Men’s and women’s magazines: the influence of Cosmo and Maxim and their ilk

magazine rack I was doing a little research last week on where to find the Sports Illustrated Swimsuit issue in Northfield (I’m thinking of applying for a grant now that stimulus money is flowing). I thought it interesting that the St. Olaf Bookstore and Carleton Bookstore (as does Target) not only carry it but also Cosmo and Maxim. (Notice how I’m not linking to any of the magazine publishers.)  These magazines and others similar to them have their critics. (continued)

The Wikipedia entry on Maxim includes this:

As an organ of lad culture, Maxim has been criticized for encouraging excessive alcohol consumption and sexual objectification of women.

The Wikipedia entry on Cosmopolitan includes this:

In recent years the magazine and in particular its cover stories have become more sexually explicit in tone… Third-wave feminists have argued that although the present iteration of Cosmo was started to stop discrimination and empower women, it now contributes to women’s oppression by inspiring uneasiness over their physical image, due to the magazine’s venerated display of women’s sexuality and statuesque body image.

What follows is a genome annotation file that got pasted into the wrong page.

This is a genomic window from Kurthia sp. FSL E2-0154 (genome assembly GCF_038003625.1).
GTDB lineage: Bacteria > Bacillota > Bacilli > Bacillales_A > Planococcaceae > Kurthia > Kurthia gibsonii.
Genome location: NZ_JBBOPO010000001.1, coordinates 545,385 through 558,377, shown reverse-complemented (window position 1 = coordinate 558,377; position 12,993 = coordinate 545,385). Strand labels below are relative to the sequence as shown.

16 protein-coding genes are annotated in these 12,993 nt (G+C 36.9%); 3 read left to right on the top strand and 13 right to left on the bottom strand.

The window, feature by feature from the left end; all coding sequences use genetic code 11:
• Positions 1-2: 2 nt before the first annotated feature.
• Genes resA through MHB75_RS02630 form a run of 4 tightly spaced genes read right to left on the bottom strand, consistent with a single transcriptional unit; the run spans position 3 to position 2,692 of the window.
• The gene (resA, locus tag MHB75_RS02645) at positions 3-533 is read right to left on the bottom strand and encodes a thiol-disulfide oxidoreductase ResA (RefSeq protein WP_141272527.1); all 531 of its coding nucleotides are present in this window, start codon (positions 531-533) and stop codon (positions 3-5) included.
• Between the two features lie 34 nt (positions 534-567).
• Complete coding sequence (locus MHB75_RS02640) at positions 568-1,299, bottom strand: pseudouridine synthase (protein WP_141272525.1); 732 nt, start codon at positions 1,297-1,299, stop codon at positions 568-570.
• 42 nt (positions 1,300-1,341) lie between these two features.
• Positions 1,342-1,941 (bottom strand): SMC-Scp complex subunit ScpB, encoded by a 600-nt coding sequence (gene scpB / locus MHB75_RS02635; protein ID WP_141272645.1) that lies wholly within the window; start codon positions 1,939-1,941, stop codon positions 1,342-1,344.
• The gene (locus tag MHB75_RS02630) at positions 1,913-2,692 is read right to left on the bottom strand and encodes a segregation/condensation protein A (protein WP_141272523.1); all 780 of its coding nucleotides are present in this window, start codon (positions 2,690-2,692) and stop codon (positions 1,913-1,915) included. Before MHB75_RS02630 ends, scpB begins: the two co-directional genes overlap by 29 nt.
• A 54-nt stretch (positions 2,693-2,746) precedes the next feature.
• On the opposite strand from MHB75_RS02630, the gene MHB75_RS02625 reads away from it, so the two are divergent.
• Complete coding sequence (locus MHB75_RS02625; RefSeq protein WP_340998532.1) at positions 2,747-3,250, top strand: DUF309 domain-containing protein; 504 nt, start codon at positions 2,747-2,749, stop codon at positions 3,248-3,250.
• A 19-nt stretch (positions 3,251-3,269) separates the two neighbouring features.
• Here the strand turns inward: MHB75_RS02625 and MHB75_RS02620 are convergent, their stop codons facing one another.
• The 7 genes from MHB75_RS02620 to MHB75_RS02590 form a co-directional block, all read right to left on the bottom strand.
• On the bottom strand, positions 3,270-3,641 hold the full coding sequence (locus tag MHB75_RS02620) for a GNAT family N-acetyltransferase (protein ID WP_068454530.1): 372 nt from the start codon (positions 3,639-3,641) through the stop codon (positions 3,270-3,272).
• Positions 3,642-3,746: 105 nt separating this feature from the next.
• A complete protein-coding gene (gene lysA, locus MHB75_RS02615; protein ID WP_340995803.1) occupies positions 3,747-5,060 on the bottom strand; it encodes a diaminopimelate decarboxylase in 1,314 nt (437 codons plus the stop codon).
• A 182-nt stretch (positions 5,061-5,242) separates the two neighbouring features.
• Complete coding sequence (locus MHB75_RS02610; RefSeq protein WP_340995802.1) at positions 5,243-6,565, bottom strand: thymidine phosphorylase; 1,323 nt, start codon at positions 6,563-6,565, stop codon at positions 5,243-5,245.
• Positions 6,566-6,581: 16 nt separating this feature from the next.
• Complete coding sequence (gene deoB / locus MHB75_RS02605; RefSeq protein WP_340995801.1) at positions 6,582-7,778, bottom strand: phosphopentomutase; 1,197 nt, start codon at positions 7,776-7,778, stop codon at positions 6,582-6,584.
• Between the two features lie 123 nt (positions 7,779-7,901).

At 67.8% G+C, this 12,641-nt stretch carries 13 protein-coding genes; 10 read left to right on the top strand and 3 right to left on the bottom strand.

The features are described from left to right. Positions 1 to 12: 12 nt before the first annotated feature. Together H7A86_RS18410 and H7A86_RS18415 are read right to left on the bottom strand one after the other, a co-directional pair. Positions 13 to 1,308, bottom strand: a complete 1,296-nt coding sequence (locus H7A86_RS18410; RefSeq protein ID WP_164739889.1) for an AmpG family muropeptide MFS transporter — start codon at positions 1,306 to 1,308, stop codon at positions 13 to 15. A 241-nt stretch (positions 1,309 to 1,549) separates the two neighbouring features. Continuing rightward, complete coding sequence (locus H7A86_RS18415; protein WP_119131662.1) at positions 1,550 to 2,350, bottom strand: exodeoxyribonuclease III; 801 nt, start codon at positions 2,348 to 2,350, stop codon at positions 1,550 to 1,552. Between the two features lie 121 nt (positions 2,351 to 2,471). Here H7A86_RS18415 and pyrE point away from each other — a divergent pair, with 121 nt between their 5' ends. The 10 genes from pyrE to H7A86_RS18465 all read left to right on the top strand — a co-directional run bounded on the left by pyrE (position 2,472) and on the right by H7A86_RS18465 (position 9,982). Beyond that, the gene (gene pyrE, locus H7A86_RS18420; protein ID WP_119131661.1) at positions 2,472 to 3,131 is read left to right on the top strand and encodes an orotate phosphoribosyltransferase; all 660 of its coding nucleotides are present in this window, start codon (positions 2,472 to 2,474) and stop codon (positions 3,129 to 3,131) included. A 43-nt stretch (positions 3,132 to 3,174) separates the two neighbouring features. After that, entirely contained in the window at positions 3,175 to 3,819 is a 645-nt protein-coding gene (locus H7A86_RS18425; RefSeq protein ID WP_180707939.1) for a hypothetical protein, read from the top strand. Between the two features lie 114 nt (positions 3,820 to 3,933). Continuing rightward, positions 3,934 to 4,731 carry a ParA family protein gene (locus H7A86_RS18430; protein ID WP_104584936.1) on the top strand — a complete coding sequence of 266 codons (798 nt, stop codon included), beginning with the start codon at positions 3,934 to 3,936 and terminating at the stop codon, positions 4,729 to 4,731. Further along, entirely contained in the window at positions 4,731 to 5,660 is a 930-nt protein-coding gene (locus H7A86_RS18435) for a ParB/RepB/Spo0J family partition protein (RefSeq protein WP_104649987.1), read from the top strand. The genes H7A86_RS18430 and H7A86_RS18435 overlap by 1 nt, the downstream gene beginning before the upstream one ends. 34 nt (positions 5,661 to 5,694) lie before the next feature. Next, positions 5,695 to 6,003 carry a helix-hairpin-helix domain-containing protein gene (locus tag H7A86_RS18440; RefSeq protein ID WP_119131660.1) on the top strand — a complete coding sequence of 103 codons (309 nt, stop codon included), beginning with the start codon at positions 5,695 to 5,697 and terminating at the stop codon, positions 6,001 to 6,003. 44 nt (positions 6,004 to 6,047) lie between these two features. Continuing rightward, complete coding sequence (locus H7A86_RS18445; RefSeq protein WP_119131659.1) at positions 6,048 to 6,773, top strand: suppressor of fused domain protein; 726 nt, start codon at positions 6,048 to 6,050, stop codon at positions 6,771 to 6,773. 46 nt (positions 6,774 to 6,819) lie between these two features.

Neither magazine can be classified as softcore porn (wikipedia entry) because they don’t include nudity. As a near 60-year old geezer, I’m still a fan of certain types of softcore (never mind which). But I do wonder if we’re fully cognizant of their negative influence.

2 thoughts on “Men’s and women’s magazines: the influence of Cosmo and Maxim and their ilk”

  1. OK…… Guilt trip accepted………… Magazines that come to this house in the mail: New Yorker, Nation, Harpers, Dwell, Metro Home, Elle Decor, Architecture MN, Selvedge, MN Conservation…….. And I’ve cut back in the last two years.
    Best time to read mags? 1. in Bed, after 10 PM when spousal type is watching TV. and 2. on front porch swing on an incredibly hot day, Hendricks Gin and Tonic in other hand.

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